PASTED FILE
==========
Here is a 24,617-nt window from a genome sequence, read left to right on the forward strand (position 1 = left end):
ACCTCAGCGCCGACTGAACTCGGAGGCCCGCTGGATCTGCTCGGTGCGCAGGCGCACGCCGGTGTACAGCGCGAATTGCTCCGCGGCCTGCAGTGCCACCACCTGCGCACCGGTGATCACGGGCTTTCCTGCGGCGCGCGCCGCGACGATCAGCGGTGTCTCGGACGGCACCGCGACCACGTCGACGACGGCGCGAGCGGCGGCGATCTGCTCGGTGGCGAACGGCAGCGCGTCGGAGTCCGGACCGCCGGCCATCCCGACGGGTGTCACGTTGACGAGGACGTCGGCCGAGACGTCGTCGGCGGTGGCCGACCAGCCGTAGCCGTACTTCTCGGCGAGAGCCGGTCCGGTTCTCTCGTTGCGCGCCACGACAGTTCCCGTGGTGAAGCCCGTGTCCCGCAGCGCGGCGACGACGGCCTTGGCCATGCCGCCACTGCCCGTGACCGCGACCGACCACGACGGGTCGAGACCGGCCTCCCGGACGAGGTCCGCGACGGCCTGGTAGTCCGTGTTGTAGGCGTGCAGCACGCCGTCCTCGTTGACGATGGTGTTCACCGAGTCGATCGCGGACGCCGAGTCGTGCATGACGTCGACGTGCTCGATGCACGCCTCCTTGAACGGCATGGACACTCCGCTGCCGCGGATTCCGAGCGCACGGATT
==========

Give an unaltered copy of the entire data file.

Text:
Here is a 24,617-nt window from a genome sequence, read left to right on the forward strand (position 1 = left end):
ACCTCAGCGCCGACTGAACTCGGAGGCCCGCTGGATCTGCTCGGTGCGCAGGCGCACGCCGGTGTACAGCGCGAATTGCTCCGCGGCCTGCAGTGCCACCACCTGCGCACCGGTGATCACGGGCTTTCCTGCGGCGCGCGCCGCGACGATCAGCGGTGTCTCGGACGGCACCGCGACCACGTCGACGACGGCGCGAGCGGCGGCGATCTGCTCGGTGGCGAACGGCAGCGCGTCGGAGTCCGGACCGCCGGCCATCCCGACGGGTGTCACGTTGACGAGGACGTCGGCCGAGACGTCGTCGGCGGTGGCCGACCAGCCGTAGCCGTACTTCTCGGCGAGAGCCGGTCCGGTTCTCTCGTTGCGCGCCACGACAGTTCCCGTGGTGAAGCCCGTGTCCCGCAGCGCGGCGACGACGGCCTTGGCCATGCCGCCACTGCCCGTGACCGCGACCGACCACGACGGGTCGAGACCGGCCTCCCGGACGAGGTCCGCGACGGCCTGGTAGTCCGTGTTGTAGGCGTGCAGCACGCCGTCCTCGTTGACGATGGTGTTCACCGAGTCGATCGCGGACGCCGAGTCGTGCATGACGTCGACGTGCTCGATGCACGCCTCCTTGAACGGCATGGACACTCCGCTGCCGCGGATTCCGAGCGCACGGATT